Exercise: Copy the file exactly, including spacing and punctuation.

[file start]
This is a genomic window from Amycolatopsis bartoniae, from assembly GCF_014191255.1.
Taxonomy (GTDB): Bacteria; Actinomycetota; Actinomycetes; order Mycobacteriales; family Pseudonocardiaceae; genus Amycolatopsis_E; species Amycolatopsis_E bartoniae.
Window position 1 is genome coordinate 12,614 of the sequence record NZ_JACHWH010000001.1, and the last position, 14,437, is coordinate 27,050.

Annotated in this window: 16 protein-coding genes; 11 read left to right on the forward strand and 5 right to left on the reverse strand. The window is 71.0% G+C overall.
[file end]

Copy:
This is a genomic window from Amycolatopsis bartoniae, from assembly GCF_014191255.1.
Taxonomy (GTDB): Bacteria; Actinomycetota; Actinomycetes; order Mycobacteriales; family Pseudonocardiaceae; genus Amycolatopsis_E; species Amycolatopsis_E bartoniae.
Window position 1 is genome coordinate 12,614 of the sequence record NZ_JACHWH010000001.1, and the last position, 14,437, is coordinate 27,050.

Annotated in this window: 16 protein-coding genes; 11 read left to right on the forward strand and 5 right to left on the reverse strand. The window is 71.0% G+C overall.